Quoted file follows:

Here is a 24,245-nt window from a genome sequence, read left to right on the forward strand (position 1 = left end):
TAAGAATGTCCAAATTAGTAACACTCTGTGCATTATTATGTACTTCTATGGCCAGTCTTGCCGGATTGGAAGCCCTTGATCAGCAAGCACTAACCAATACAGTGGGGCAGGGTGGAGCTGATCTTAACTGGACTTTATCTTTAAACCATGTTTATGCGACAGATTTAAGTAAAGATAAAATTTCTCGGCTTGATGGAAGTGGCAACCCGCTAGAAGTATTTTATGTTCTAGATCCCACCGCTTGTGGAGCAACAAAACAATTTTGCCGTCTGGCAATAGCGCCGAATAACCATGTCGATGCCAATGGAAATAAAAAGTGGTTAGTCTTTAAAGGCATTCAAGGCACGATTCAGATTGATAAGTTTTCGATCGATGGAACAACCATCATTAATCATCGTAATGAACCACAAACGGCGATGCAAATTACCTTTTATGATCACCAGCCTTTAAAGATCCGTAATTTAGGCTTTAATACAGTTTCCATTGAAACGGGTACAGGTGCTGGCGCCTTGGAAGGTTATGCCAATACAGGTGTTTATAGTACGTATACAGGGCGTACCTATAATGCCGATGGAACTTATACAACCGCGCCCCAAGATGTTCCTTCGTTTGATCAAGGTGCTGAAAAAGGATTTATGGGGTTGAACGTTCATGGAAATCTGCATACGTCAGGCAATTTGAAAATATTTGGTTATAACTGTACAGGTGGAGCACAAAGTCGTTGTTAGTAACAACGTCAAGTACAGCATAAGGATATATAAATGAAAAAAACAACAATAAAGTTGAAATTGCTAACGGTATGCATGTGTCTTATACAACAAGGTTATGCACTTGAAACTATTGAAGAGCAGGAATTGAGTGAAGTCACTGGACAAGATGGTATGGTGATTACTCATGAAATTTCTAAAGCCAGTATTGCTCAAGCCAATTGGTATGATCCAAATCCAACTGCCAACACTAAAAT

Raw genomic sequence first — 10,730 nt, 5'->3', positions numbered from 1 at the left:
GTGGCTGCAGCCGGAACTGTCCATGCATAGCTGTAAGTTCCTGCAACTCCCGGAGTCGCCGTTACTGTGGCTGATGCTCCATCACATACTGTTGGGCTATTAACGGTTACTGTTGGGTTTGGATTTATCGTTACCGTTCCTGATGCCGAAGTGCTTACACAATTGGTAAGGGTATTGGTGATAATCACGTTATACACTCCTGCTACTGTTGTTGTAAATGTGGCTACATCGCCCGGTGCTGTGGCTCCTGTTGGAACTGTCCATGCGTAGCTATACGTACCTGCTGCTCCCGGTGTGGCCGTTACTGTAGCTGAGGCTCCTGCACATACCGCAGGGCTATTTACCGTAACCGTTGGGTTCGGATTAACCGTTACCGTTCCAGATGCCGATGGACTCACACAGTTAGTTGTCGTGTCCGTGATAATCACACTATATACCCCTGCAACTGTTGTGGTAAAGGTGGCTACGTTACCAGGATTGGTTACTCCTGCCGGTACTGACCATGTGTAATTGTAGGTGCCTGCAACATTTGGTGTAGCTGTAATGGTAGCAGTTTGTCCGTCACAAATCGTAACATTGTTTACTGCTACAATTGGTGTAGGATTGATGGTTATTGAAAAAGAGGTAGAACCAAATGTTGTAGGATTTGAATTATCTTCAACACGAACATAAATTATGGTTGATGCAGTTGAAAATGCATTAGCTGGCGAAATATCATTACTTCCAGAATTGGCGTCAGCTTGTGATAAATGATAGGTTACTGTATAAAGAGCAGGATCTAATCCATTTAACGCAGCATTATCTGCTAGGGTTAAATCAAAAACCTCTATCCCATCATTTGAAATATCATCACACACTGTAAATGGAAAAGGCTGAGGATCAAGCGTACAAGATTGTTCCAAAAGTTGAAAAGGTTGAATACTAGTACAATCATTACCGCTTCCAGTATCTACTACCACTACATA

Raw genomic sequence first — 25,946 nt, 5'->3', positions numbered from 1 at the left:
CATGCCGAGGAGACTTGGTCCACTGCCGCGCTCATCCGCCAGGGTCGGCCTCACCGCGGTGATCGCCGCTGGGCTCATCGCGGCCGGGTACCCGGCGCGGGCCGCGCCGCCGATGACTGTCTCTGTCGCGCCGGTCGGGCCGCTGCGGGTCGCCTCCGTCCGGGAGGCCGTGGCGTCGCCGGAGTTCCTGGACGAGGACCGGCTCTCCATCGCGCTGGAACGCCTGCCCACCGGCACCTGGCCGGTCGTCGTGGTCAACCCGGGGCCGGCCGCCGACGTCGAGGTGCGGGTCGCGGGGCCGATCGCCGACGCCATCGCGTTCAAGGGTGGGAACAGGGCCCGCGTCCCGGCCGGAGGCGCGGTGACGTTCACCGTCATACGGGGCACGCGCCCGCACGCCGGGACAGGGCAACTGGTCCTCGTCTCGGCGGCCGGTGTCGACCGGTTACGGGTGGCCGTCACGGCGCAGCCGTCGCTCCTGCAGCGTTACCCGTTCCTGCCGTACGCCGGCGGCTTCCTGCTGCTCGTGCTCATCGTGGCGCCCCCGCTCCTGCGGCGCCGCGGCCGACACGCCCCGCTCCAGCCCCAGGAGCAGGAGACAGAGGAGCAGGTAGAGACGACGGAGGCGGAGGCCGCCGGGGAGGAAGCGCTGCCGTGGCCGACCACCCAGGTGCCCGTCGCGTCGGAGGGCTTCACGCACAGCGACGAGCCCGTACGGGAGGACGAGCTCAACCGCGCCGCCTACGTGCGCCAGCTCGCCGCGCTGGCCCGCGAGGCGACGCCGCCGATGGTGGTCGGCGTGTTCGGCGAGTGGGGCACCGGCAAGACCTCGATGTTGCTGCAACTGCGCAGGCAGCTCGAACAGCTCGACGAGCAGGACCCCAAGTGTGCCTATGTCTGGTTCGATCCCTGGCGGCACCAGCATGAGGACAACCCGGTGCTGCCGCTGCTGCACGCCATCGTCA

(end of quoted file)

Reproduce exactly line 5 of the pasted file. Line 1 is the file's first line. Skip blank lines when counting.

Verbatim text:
Raw genomic sequence first — 25,946 nt, 5'->3', positions numbered from 1 at the left: